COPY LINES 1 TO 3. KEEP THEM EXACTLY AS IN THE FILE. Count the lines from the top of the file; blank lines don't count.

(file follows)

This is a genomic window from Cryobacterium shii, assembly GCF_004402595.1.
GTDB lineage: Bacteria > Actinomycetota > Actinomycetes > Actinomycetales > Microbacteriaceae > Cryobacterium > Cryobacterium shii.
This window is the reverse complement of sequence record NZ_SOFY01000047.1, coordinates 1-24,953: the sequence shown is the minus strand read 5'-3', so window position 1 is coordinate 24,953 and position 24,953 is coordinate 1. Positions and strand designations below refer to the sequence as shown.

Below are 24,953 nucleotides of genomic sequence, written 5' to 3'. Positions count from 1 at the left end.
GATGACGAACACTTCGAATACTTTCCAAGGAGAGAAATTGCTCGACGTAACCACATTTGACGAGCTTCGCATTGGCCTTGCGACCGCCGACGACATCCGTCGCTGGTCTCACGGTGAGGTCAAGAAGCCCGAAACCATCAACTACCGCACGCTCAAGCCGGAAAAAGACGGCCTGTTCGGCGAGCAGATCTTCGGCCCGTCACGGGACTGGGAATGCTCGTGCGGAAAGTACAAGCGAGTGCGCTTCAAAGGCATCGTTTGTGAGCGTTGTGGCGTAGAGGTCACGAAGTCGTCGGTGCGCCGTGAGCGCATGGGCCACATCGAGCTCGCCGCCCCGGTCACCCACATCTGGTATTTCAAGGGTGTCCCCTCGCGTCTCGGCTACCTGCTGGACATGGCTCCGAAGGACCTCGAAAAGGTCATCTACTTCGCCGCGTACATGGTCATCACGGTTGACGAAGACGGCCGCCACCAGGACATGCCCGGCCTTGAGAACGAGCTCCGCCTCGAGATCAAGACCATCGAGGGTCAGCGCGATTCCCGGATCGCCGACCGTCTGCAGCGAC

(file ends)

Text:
This is a genomic window from Cryobacterium shii, assembly GCF_004402595.1.
GTDB lineage: Bacteria > Actinomycetota > Actinomycetes > Actinomycetales > Microbacteriaceae > Cryobacterium > Cryobacterium shii.
This window is the reverse complement of sequence record NZ_SOFY01000047.1, coordinates 1-24,953: the sequence shown is the minus strand read 5'-3', so window position 1 is coordinate 24,953 and position 24,953 is coordinate 1. Positions and strand designations below refer to the sequence as shown.